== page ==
The Heart: The Place Discipline Truly Begins

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Well-meaning parents all over the world have tried throughout the centuries to figure out the right formula or wisdom to use in raising up a godly, responsible, emotionally and spiritually healthy child. It is right to desire to find a way to love, educate, train and discipline a child to help him become mature.

However, in our culture, so many young couples do not live around their parents and do not have good models of what a healthy family looks like, so they look to "authorities" to find their answers--usually people who speak or write books. (Scary thought, since that is what Clay and I do!)

Yet, here's an important truth: Formulas do not work!

Most parents seem to be looking for a formula--a one-easy-step guide to instantly raising up an obedient child; a one size fits all answer to every discipline question.

Over the years, I have heard so many extreme talks about child training. I have also seen many young parents follow rigid, formulaic parenting philosophies. Consequently, I have lived to see many of the children of those parents rebel, leave all the training of their parents, and even turn their hearts away from God.

The parents wring their hands, saying, "I don't understand. I followed all the books and did it just like they said!"

Thinking Biblically

We must learn to live by faith and in wisdom in the raising of our children. If God had wanted us to follow a formula, He would have given one and made it clear so we could use the ten easy rules to pop out perfect children. But He made each person with a different personality, different maturity level, and different ability!

Scripture is much more about long-term maturity than we usually want to understand and accept. God's word says, "Train up a child in the way he should go and when he is old, he will not fall away."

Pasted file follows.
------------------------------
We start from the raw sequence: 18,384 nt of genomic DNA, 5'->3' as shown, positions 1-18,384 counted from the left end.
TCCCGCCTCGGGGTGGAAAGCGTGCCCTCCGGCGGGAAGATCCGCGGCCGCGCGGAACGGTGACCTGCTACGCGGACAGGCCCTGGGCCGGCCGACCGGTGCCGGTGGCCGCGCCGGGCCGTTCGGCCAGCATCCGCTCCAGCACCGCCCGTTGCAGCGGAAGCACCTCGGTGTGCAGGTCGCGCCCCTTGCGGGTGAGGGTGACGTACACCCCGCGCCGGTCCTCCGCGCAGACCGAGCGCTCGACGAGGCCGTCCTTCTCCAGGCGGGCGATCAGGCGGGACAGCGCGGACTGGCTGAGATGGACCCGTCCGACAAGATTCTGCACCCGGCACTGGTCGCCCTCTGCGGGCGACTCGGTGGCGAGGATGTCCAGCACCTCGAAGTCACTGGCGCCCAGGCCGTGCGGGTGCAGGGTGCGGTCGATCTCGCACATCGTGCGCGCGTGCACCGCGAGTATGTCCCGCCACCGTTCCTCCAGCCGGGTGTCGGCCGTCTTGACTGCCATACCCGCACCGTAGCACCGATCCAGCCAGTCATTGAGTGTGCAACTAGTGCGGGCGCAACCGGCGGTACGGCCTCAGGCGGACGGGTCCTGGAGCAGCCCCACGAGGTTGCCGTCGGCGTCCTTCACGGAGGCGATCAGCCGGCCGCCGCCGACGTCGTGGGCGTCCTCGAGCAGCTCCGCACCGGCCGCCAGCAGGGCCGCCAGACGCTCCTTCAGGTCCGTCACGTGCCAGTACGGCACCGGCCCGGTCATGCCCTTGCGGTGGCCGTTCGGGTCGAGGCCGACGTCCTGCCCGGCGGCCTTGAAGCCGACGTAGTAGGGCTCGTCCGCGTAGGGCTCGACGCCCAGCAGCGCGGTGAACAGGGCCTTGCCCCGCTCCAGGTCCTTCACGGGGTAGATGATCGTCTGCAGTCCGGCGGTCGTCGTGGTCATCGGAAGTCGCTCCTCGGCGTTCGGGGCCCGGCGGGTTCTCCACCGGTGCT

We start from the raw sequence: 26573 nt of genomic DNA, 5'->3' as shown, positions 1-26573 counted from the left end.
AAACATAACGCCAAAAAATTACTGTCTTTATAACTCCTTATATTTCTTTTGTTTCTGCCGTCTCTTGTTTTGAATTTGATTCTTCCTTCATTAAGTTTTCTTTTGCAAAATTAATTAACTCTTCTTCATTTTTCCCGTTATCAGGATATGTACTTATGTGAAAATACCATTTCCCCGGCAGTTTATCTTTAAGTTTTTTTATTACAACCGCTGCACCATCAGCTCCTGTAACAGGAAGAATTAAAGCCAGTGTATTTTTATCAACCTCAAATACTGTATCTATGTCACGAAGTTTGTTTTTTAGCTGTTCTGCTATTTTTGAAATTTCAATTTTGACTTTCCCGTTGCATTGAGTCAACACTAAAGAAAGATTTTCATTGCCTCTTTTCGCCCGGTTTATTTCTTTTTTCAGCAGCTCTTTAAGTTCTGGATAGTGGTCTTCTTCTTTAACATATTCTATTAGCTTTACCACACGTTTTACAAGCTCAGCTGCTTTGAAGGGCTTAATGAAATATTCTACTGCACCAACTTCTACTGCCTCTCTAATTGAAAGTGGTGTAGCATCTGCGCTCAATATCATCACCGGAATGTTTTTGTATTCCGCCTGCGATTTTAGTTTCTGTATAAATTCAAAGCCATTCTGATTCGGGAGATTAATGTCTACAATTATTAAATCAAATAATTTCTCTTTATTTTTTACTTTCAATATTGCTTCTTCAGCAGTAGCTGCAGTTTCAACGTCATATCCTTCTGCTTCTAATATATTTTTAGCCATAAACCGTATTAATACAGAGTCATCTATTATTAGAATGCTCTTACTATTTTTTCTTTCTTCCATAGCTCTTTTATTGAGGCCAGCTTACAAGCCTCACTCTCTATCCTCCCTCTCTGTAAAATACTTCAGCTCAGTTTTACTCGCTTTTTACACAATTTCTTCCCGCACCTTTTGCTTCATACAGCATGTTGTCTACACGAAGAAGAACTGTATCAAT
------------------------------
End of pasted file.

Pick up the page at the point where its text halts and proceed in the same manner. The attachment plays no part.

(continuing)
"The path of the righteous is like the light of dawn, which shines brighter and brighter until the full day." This indicates a path of life in parenting that allows for more and more light to show forth with each passing year.

In Hebrews, we read about the mature and immature--about babes who are still drinking milk and not yet ready for solid food. There, the context is of a young Christian and a mature one, with Paul allowing for growth in both instances. This is the pattern we should expect!

I tend to look at my children's growth through this lens: "It is the kindness and mercy of the Lord that leads to repentance." Romans 2:4

So where do we begin when we consider how to train a child? First, we must understand that all discipline should be focused on the heart--not behavior. Over 800 times in scripture, God talks about the heart--Love the Lord with all of your heart. God searches to and fro for a heart that is completely his. Man looks at the outward appearance, but God looks at the heart. and so on. And yet ...  I see many extroverted children being disciplined for being louder and more talkative, even though this is not rebellion but a personality issue--or boys for being boys--sometimes with moms who want them to behave like a little lady.

God is concerned with our desire to love and obey Him. He already knows we are immature and that we take time to understand His ways. Jesus was patient with Peter and said, "Satan has desired to sift you like wheat." He predicted that Peter would fall, yet Jesus was completely supportive of His disobedient, immature disciple, assuring him "I have prayed for you, and after you have returned, strengthen the brethren." In other words, "I know you will blow it, but I will be with you, I will pray for you, and I will still use you."

And so, when we discipline our children, we must learn to look at their hearts. Is their heart rebellious? Are they being willful? Am I expecting too much from them, consideriing their age, their level of over-stimulation, the circumstances, their maturity level, or their abilities? A child should not be punished for being exhausted, immature, a boy, or for making a mistake. I make mistakes all the time, again and again. And yet scripture teaches in both the new testament and the old that maturity is as a result of training, time, growth, heart and will.

The Lifegiving Parent is our newest book, and goes further into the idea of living a life of discipleship with our children. It is available for preorder, here!

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